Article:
After being seated I decided on the “chocolate high tea” option, as one does, with a white peony tea. The tea came first, then the finger sandwiches: cucumber and cream cheese, smoked salmon, and chicken salad. Each time I would finish them our server would come over with another tray and say, “Another, Madam?” Needless to say, the poor boy was forced to make frequent trips across the room holding that heavy tray on his shoulder because it took me all of thirty seconds to scarf those down and I just couldn’t get enough. After finally having my fill of sandwiches, the quintessential three-tiered tray was served. The top tier held a basket with a mixture of plain and chocolate chip scones. These came with a selection of toppings, which included the freshest butter I’ve ever had, a kind of lemon custard preserve, and strawberry jam. The bottom two levels contained the same four bite sized desserts, one plate each for my mom and me. There was a salted chocolate and peanut butter tart, a spiced chocolate crème brûlée, a chocolate shell filled with a layer of creamy coconut and chocolate mousse and topped with a crunchy caramel crisp, and my favorite, a dense but somehow still fluffy chocolate cupcake topped with chilled lemon icing. I’m not one for putting lemon and chocolate together, but they definitely pulled it off.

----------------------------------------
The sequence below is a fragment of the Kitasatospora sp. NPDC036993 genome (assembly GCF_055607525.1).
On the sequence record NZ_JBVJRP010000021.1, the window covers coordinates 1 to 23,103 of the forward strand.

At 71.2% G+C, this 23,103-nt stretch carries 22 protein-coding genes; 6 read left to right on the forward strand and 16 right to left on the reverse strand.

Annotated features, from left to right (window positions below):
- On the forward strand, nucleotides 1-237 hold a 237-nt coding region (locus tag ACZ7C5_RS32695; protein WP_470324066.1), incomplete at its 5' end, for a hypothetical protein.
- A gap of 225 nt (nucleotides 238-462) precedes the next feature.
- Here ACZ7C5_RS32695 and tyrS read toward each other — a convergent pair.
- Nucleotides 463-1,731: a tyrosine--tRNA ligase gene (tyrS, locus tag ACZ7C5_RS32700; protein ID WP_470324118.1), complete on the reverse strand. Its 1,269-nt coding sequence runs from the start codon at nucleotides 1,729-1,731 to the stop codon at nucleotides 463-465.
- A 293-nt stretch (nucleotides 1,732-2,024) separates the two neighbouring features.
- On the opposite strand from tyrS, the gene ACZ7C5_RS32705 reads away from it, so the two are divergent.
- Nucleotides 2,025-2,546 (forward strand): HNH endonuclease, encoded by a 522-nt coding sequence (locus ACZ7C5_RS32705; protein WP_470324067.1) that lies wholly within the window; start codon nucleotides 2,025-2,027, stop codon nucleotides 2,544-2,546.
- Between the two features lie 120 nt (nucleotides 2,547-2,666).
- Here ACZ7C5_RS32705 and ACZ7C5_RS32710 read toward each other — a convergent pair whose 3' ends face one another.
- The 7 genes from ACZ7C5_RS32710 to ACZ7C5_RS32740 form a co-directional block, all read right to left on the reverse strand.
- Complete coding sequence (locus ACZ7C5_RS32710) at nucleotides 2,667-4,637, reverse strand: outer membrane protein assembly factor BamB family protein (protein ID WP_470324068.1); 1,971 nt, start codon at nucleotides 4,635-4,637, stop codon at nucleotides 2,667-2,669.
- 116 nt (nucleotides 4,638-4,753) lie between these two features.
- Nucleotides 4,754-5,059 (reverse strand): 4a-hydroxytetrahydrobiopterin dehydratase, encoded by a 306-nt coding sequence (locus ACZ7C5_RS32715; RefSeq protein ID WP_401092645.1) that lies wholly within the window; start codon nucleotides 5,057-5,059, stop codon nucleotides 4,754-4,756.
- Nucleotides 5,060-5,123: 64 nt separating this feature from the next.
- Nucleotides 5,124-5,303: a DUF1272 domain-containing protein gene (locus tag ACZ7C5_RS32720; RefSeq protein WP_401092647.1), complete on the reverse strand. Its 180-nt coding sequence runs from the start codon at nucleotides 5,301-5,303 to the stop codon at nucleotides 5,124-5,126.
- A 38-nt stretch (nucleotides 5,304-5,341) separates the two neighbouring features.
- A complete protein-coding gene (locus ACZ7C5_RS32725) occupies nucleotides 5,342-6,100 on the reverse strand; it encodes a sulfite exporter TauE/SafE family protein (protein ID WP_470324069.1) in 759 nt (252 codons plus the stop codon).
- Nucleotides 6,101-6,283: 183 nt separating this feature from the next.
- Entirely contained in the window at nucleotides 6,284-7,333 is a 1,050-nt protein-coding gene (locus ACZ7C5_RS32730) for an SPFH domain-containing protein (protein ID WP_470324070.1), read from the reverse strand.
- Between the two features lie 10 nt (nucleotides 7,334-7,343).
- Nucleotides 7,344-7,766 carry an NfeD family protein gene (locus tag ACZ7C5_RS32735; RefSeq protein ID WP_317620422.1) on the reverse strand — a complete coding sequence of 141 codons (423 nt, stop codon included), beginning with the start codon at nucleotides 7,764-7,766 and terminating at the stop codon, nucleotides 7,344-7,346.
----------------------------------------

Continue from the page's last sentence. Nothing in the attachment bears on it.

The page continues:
I finished first and stared at my mom until she offered to let me finish her sweets. I didn’t even give my customary, “are you sure?” I just smiled greedily and pulled her plate towards mine. After I gobbled up the rest of the food I ruefully reflected that it might have been better to end the trip on this high note. My standards had just been pushed up so far I doubted anything could top this wonderful experience. Lucky for me, or maybe lucky for the British, there seemed to be an overabundance of sticky toffee pudding everywhere, so I can’t say I suffered too much. What I will say is that my phone background is still a cup of tea and my heart is still sitting at a table along with a scone and some butter and jam.